Jeanmar Gomez and the Indians play the suspension/appeal system like a fiddle

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To see how pointless five-game suspensions are for starting pitchers and how silly the entire appeal process can be, look no further than Indians right-hander Jeanmar Gomez.

Yesterday he was given a five-game suspension for plunking Mike Moustakas over the weekend. Gomez has appealed, but plans to drop the appeal and serve the suspension as soon as he’s done making his next scheduled start Saturday.

In other words, he’s basically just delaying the suspension long enough to a) take his upcoming normal turn in the rotation interrupted and then b) make it so that having to sit out five games doesn’t inconvenience him beyond pushing back his next start by one extra day.

And the end result is essentially just allowing Gomez to dictate when he serves the suspension and how he can minimize the impact on his normal routine. Helluva system.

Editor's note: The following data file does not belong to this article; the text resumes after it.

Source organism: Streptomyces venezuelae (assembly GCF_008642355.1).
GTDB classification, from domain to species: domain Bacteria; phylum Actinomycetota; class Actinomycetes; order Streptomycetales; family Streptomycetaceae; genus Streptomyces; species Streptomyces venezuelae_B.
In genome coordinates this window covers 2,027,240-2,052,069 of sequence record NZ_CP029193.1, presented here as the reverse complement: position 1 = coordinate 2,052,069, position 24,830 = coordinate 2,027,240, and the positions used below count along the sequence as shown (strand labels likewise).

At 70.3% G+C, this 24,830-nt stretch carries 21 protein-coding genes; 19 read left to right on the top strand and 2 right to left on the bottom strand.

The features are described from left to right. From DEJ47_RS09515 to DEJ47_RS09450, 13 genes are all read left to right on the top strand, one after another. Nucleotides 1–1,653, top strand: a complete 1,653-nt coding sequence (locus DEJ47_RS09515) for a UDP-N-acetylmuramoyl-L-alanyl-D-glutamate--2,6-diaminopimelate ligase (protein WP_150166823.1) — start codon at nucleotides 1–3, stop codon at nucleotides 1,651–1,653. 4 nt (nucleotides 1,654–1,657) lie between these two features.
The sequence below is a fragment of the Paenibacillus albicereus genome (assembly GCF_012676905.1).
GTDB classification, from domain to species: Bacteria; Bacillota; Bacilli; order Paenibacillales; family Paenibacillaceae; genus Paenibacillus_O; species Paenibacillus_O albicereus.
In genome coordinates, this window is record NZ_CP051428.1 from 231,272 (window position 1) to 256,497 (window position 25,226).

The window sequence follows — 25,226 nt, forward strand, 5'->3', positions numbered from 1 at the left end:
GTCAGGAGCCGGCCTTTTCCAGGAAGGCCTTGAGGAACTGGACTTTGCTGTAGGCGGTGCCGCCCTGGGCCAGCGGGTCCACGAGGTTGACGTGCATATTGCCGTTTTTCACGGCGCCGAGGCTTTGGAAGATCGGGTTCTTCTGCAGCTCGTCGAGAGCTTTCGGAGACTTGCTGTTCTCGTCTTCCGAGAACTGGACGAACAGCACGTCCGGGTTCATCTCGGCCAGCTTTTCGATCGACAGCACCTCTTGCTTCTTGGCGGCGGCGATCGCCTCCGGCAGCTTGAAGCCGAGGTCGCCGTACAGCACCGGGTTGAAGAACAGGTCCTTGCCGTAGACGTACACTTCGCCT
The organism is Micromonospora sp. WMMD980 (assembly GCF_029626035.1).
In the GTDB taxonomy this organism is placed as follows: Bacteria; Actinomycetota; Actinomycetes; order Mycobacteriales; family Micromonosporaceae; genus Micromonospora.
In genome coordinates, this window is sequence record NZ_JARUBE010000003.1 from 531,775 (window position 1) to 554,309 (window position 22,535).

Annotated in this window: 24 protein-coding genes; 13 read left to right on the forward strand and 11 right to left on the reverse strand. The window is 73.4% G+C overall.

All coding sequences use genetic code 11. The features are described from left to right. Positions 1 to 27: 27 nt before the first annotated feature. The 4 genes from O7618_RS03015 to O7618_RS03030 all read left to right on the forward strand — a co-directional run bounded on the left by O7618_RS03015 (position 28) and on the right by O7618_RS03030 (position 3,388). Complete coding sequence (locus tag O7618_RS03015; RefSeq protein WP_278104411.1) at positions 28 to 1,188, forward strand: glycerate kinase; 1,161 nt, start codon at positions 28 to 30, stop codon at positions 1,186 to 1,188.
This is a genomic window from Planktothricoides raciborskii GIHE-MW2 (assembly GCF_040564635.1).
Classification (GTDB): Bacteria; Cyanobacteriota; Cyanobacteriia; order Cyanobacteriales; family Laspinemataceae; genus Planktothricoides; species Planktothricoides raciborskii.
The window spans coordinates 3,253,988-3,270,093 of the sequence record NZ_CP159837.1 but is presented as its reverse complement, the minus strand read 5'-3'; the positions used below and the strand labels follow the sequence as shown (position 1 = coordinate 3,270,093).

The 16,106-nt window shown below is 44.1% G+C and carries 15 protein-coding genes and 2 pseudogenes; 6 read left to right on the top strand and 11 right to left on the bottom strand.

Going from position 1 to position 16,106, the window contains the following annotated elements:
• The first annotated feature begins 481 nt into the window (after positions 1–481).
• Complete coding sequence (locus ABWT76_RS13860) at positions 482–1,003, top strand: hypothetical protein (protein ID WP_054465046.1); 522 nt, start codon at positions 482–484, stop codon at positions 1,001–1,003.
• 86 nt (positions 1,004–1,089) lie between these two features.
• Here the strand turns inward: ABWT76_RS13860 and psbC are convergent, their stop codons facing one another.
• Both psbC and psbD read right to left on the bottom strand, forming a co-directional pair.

Red Sox to extend protective netting at Fenway Park in 2018

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The Red Sox are the latest team to extend the protective netting at their ballpark this winter. According to a statement by club president Sam Kennedy, the exact dimensions of the netting have yet to be determined, but it will likely stretch “all the way to Field Box 79, down the left field line and then all the way down to almost Canvas Alley in the Field Box 9 area.”

Fenway Park received additional protective netting prior to the 2016 season, when the netting behind home plate was lengthened to the home and visitor dugouts. Per Kennedy’s statement, the current expansion should cover everything but the outfield corners, making it nearly impossible for a line drive foul to reach fans in the lower boxes.

After a toddler sustained serious injuries from a 105-MPH foul ball to the face at Yankee Stadium last September, over half of all MLB teams decided to take more extreme preventative measures in advance of the 2018 season. The Brewers, Cardinals, Braves, Astros, Royals, Pirates, Rangers, Padres, Nationals, Mariners, Phillies, Mets, Reds, Blue Jays, Giants, Yankees, Twins and Indians are among the organizations to address the issue over the last several years, while others have yet to take significant action.